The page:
nep-gro New Economics Papers
on Economic Growth
Issue of 2014‒10‒03
twenty papers chosen by
Marc Patrick Brag Klemp
Brown University

  1. Isolated Capital Cities, Accountability, and Corruption: Evidence from US States By Filipe R. Campante; Quoc-Anh Do
  2. Fertility and Modernity By Enrico Spolaore; Romain Wacziarg
  3. Growth, Import Dependence and War By Roberto Bonfatti; Kevin Hjortshøj O’Rourke
  4. Endogenous Growth and Research Activity under Private Information By Oscar Mauricio Valencia
  5. Endogenous Business Cycles in OLG Economies with Multiple Consumption Goods By Carine Nourry; Alain Venditti
  6. There are several ways to incorporate evolutionary concepts into economic thinking. By Christian Cordes
  7. International Competition and Inequality: A Generalized Ricardian Model By Adolfo Figueroa
  8. Collaterals and Growth Cycles with Heterogeneous Agents By Stefano Bosi; Mohanad Ismaël; Alain Venditti
  9. ‘The Economic Impact of Prolonged Political Instability: A Case Study of Fiji’ By Xiaodong Gong; Maheshwar Rao
  10. Public spending and growth: the role of institutions By Atsuyoshi Morozumi; Francisco José Veiga
  11. Asia’s Little Divergence: State Capacity in China and Japan before 1850 By Sng, Tuan-Hwee; Moriguchi, Chiaki
  12. Finance-Led Growth in the OECD since the 19th century: How Does Financial Development Transmit To Growth? By Jakob B. MADSEN; James B. ANG
  13. Mismeasuring Long Run Growth: The Bias from Spliced National Accounts By Leandro Prados de la Escosura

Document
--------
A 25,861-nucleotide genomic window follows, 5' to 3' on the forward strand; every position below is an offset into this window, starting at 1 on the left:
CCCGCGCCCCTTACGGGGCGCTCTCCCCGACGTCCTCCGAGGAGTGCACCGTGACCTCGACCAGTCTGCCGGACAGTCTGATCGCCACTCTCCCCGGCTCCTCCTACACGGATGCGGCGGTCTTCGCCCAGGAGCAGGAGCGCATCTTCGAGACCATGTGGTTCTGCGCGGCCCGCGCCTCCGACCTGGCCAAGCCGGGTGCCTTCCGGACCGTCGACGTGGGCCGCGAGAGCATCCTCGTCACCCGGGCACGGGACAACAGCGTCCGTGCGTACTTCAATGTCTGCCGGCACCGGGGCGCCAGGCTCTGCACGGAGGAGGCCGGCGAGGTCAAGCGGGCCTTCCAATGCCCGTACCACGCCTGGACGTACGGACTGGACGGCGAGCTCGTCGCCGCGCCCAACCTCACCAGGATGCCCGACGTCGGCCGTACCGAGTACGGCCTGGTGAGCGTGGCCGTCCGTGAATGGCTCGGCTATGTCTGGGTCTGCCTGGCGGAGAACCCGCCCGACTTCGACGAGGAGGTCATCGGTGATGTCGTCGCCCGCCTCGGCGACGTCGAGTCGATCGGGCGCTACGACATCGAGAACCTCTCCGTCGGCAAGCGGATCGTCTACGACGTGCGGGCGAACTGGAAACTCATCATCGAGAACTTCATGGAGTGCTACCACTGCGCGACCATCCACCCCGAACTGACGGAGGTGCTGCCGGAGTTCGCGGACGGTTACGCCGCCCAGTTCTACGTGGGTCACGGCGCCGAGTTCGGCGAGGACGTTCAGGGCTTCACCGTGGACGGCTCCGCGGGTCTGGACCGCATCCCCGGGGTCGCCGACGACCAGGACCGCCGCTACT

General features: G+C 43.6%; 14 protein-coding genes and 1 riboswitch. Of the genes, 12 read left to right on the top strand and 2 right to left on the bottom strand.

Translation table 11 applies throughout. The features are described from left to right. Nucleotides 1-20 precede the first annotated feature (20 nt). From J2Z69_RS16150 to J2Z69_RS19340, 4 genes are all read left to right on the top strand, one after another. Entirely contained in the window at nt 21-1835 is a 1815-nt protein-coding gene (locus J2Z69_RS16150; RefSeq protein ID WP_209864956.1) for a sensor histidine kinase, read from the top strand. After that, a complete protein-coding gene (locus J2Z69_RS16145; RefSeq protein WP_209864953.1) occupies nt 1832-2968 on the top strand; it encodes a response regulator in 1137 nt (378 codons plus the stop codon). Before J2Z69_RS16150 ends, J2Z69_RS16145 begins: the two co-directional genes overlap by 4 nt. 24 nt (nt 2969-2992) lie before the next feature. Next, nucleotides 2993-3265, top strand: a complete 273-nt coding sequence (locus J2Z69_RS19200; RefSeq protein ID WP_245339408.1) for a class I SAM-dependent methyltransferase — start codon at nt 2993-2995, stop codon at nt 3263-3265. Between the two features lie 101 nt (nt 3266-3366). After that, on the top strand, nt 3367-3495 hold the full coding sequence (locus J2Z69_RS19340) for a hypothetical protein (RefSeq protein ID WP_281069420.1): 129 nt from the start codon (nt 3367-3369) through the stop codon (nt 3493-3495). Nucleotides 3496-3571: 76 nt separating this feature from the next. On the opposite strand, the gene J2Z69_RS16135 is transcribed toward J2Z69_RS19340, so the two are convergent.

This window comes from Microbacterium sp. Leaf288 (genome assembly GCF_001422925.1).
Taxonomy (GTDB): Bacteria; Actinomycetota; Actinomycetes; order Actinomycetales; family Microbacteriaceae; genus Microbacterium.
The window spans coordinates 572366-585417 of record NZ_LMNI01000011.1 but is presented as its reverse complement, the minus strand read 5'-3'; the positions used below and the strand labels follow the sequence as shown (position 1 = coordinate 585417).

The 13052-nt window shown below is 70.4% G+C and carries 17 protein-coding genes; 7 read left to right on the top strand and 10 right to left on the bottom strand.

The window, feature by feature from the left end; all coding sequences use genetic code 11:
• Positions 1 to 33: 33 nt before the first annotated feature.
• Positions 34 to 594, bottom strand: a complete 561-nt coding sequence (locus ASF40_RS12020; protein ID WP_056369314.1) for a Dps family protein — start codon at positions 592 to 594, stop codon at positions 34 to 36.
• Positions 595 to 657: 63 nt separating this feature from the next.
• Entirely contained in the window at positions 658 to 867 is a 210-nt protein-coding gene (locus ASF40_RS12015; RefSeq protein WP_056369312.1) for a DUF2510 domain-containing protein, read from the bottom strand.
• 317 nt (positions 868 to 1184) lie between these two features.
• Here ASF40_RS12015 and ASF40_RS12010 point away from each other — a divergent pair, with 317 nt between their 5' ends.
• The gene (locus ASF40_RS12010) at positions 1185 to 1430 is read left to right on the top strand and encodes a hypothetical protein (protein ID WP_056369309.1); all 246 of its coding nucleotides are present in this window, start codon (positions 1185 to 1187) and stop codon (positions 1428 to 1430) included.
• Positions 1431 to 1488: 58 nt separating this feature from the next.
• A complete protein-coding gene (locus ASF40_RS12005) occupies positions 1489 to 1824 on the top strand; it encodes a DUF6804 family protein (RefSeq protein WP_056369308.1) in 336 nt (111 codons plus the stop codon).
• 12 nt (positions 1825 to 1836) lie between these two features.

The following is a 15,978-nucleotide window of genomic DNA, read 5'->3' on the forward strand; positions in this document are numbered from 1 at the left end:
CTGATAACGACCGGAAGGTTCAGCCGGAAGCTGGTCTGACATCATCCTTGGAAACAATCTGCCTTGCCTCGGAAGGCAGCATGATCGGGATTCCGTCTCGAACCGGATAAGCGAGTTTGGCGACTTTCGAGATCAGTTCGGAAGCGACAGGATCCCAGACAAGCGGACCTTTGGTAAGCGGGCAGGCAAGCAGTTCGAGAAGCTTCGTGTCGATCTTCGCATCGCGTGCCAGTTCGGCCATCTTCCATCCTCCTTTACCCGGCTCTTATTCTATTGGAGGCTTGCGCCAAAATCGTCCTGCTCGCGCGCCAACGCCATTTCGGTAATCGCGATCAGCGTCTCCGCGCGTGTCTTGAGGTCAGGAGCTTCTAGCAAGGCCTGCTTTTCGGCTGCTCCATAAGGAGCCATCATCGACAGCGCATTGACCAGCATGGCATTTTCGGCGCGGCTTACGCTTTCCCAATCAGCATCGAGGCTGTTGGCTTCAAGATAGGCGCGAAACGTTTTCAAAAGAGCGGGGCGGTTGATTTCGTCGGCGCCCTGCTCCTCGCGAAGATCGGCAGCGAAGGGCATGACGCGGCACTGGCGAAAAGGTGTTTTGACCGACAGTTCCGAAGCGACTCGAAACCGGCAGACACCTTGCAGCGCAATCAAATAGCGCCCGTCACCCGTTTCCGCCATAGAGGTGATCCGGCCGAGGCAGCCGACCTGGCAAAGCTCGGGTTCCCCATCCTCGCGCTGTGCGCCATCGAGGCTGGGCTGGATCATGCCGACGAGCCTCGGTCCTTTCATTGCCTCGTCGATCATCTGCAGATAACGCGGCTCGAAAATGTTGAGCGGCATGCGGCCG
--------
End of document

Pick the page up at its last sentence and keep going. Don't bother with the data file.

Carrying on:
14. Manufacturing Fetishism: The Neo-Mercantilist Preoccupation with Protecting Manufacturing By Alecia Waite Cassidy; Edward Tower; Xiaolu Wang
  15. Spatial migration By Carmen Camacho
  16. Does the Composition of Government Expenditure Matter for Long-run GDP Levels? By Gemmell, Norman; Kneller, Richard; Sanz, Ismael
  17. Immigration, growth and unemployment: Panel VAR evidence from OECD countries By Ekrame Boubtane; Dramane Coulibaly; Christophe Rault
  18. The Composition of Government Expenditure and Economic Growth : The Case of Sri Lanka By R.A.Susantha Kumara Ranasinghe; Kumara Ranasinghe; Ichihashi Masaru
  19. Innovation and Regional Growth in Mexico: 2000-2010 By Andrés Rodríguez-Pose; Edna MaríaVillarreal Peralta
  20. The economics of secession. Analysing the economic impact of the collapse of the former Yugoslavia. By Andrés Rodríguez-Pose; Marko Stermšek

  1. By: Filipe R. Campante (Harvard University); Quoc-Anh Do (Département d'économie)
    Abstract: We show that isolated capital cities are robustly associated with greater levels of corruption across US states, in line with the view that this isolation reduces accountability. We then provide direct evidence that the spatial distribution of population relative to the capital affects different accountability mechanisms: newspapers cover state politics more when readers are closer to the capital, voters who live far from the capital are less knowledgeable and interested in state politics, and they turn out less in state elections. We also find that isolated capitals are associated with more money in state-level campaigns, and worse public good provision.
    JEL: D72 D73 H41 H83 K42 R23
    Date: 2014–08
  2. By: Enrico Spolaore; Romain Wacziarg